Can I take my children on safari?
A family safari is a wonderful way to learn and grow together. But don’t forget to check with your lodge before booking anything, as some of them do have age limits. Most camps have good facilities for children and the vehicles are comfortable, even for long, hot drives. But most of all, letting your children experience real animals in the wild is much more rewarding than looking at them in a zoo. They will make memories that last forever and hopefully gain a deep and valuable interest in nature.

Will I have to carry lots of cash?
Despite being in some of the remotest places on Earth, most camps, lodges and hotels can accept payment by credit card. On safari, almost all major expenses (all meals, activities and often drinks) are covered in the costs of accommodation.

Aren't wild animals dangerous?
There is always a degree of danger when viewing wildlife. The behaviour of wild animals cannot be guaranteed. However, most animals are frightened by the sight and smell of humans. Rather than attack, they’ll flee (unless cornered or provoked). Attacks on humans are rare.

While on safari you will be accompanied by licensed guides who are well trained and armed with an amazing understanding of the wildlife with which they share their lives on a daily basis. At your tented camp or lodge it is not uncommon for wildlife to wander through, since camps and lodges are typically not fenced. Never venture outside your accommodation at night without your guide. Always consult with your guide when in doubt.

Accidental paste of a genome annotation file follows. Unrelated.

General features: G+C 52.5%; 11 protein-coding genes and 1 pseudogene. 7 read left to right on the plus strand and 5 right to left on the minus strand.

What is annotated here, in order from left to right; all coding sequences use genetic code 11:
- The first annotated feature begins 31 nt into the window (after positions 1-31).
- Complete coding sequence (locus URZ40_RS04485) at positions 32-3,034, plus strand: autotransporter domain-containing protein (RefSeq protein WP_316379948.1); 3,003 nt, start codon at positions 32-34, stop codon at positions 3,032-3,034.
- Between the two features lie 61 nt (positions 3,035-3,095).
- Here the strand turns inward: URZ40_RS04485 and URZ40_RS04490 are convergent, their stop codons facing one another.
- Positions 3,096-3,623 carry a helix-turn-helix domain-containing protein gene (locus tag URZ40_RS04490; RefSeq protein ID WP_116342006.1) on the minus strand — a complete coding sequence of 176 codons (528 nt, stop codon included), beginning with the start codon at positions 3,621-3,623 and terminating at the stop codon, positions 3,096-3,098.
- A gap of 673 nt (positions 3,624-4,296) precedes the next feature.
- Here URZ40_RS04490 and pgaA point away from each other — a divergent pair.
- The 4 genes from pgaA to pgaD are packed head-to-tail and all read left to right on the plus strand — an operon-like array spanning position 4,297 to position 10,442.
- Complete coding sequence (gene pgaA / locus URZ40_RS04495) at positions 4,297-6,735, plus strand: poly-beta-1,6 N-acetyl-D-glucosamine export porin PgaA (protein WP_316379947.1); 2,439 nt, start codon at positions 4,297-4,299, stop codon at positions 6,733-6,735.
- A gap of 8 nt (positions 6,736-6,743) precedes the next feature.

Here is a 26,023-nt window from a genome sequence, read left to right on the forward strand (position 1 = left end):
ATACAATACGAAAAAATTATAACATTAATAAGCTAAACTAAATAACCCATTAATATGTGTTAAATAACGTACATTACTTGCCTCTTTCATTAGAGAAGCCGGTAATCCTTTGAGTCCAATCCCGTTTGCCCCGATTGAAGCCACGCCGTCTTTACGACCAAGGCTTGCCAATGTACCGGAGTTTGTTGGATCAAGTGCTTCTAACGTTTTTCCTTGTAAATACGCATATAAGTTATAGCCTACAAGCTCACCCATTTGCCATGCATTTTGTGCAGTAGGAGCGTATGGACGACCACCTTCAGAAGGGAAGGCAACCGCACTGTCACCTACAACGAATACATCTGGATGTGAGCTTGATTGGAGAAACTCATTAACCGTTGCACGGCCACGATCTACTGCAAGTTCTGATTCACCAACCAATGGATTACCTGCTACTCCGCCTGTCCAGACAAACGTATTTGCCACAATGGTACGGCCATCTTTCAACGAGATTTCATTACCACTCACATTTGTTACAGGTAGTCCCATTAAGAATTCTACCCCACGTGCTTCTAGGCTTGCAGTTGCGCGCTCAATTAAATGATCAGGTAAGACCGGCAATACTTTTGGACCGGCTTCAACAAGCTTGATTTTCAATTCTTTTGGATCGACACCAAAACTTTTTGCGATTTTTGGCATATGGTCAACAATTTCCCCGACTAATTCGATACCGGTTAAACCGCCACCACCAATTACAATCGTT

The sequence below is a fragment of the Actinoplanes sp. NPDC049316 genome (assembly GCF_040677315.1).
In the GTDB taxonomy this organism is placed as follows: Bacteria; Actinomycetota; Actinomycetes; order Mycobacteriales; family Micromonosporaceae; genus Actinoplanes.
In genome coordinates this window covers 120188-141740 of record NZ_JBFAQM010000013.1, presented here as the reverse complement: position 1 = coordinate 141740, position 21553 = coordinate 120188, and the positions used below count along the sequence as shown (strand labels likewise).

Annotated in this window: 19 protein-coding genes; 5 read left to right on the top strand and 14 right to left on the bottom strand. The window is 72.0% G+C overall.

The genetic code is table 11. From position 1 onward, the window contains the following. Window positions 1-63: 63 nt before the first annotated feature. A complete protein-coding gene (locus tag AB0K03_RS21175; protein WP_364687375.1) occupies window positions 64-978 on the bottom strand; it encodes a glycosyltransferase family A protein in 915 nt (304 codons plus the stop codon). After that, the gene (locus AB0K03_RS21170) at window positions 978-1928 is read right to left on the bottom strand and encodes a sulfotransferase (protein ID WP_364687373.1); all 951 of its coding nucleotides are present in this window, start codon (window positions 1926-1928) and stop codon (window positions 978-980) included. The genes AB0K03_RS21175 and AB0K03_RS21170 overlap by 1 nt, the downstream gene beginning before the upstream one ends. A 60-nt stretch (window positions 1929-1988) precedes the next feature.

What food is served on a safari?
The food served at most up-market safari lodges and tented camps is of the highest quality available. Gourmet cooks bake fresh bread and prepare soups, salads and meals fit for tables at top restaurants.

Your day normally starts with tea and biscuits before your morning activity. Returning to your lodge or camp late morning, brunch is served. Expect cereals, fruit, bacon, eggs, sausage and toast to be offered, alongside salads, quiches and cold meats. Before your afternoon activity, tea and light snacks are served. Dinner consists of an appetiser followed by meat, fish and pasta dishes served with assorted vegetables and sauces. Dinner is followed by coffee (or tea), cheeses and gorgeous desserts.

Is the water safe to drink?
It is wise to only drink bottled drinks, which are readily available. Ask the waiter to open it in front of you, as they may try to reuse the container at some of the larger, lower quality lodges. In addition, don’t swallow water during a shower and use purified water for brushing teeth.

Is there internet access while on safari?
Internet access is available at most large lodges and camps, sometimes for a small fee. Unfortunately, it is very slow and sometimes doesn’t work at all. When on safari you’re not likely to be able to get a signal. But don’t worry — in emergencies, your guide will be able to communicate with the lodge and with other vehicles. Think of a safari as a chance to unplug.